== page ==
Two experiments have been conducted to assess a method of measuring the whole-body vertical vibration experienced by persons seated on soft seats. The method utilises a transducer mount located between the seat and the body. Comfort contours obtained on hard flat seats are shown to be applicable to measurements made within a firm bar or plate placed on a cushion beneath the ischial tuberosities of a seated subject. However, since some mounts alter seat transmissibility a firm plate (SIT-BAR) contoured to cause seat compression similar to that produced by the buttocks is recommended for some applications.
1977-02-01
Technical Paper
770250
Currell L. Pattie, Richard L. Gray
The concept of a semi-reclining driver's seat for an advanced tank is based primarily on the need to provide a low tank silhouette in order to decrease the probability of enemy detection, and to present as small a target as possible. An initial seat field test was performed with four Army and nine Chrysler tank drivers. The test data indicated that the seat configuration provided a satisfactory compromise between silhouette and driver comfort. A supplementary laboratory experiment indicated improvement in comfort-discomfort ratings and favorable reactions to the overall driver's station as a function of increased legroom. Rigorous operational evaluations using experienced Army armor personnel reaffirmed the validity of the seat concept.
1977-02-01
Technical Paper
770249
John H. Varterasian, Richard R. Thompson
The dynamic characteristics of seated humans were measured in a laboratory environment. The seat/occupant system was excited vertically with random vibration. Relevant transfer functions were computed using real time acceleration signals fed to a Fourier Analyzer. The transfer functions describe the seat response, the human response, and the combined response in the frequency range from 2 to 20 Hz. Of possible significance in ride quality studies are the natural modes of vibration which were identified; these include a 3.0 Hz “head-nod” mode, a 3.9 Hz seat vertical mode, a 5.6 Hz human response mode, and a seat “back-slap” mode occurring at 11 Hz.
1977-02-01
Technical Paper
770252
Chester W. Klann
As part of a continuing Ford Motor Company program to improve the seating packages of production cars, a simplified in-plant method was developed to check seating variations in production vehicles. The method also provided information helpful in determining causal factors when any irregularities were found. Equipment necessary for checking was designed to be easily transported to any site.
1977-02-01
Technical Paper
770021
S.R. Orfeo, D.F. Harnish, H. Magid
The status of the fluorocarbon-ozone depletion theory is reviewed from the standpoint of both theoretical calculation and experimental observation. It is found that the mass balance calculated for chlorine species in the stratosphere is not in satisfactory agreement with direct observations. The general uncertainties of the calculation together with these discrepancies from observation appears to justify the National Academy of Sciences' recommendations for continued study. The technical program of the fluorocarbon industry related to this problem is briefly discussed, as is Allied Chemical's efforts to identify alternate fluorocarbon materials.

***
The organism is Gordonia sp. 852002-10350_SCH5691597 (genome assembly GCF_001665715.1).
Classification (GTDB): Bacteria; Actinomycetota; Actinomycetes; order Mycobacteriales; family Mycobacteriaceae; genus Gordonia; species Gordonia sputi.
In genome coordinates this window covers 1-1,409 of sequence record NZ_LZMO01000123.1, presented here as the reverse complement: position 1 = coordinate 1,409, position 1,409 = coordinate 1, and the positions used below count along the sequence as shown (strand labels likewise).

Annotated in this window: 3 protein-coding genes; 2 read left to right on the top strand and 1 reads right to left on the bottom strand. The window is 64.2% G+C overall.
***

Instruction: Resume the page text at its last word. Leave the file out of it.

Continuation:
1977-02-01
Technical Paper
770973
Allan G. Piersol, Peter E. Rentz
Two series of experiments were conducted to reduce the uncertainties concerning the Space Shuttle payload bay acoustic environment. Tests using a one-fifth scale model showed large changes in level below 125 Hz with the introduction of typical payloads. The changes were associated with particular acoustic modal behavior and were sensitive to the type of acoustic excitation. Another series of experiments evaluated the noise reduction of the first orbiter vehicle (OV-101). The results showed consistently greater noise reduction for grazing excitation than for diffuse excitation. The results were extrapolated to OV-102 using mass law relations and acceleration measurements.
1977-02-01
Technical Paper
770267
E. Belohoubek, J. Cusack, J. Risko, J. Rosen
An experimental, non-cooperative automotive radar has been developed for collision mitigation and automatic headway control. The FM/CW radar is interfaced with a microcomputer to aid in the elimination of false alarms and handle the braking, warning, and headway control algorithms. A single-line, self-scan plasma display together with a series of sensors is also interfaced with the on-board computer to provide normal driving related information and warning messages in case of malfunctions in the car.
1977-02-01
Technical Paper
770245
Anders Hallén
This paper describes and presents the results of a test to establish the comfortable hand control reach capability of Swedish drivers while sitting in their normal driving position. The comfortable hand control reach and the maximum restrained reach as described by ISO/SAE are compared. Also described is the way the test subjects adjusted the fully adjustable driver's seat to preferred seat position.
1977-01-01
Standard
AS8005
This SAE Aerospace Standard (AS) applies to all temperature instruments used in aircraft applications and environments. The word ""instruments"" as used in the Standard encompasses only the display device and does not include the temperature sensors. Examples of the types of instruments covered are as follows: 1.1 temperature instruments using a resistance temperature detector for temperature sensing; 1.2 temperature instruments using a thermocouple for temperature sensing; 1.3 temperature instruments using an averaging thermocouple harness for temperature sensing; 1.4 temperature instruments receiving an input from a signal conditioning unit; 1.5 temperature instruments receiving an input from another temperature instrument; and 1.6 temperature instruments receiving an input from other temperature sensing devices.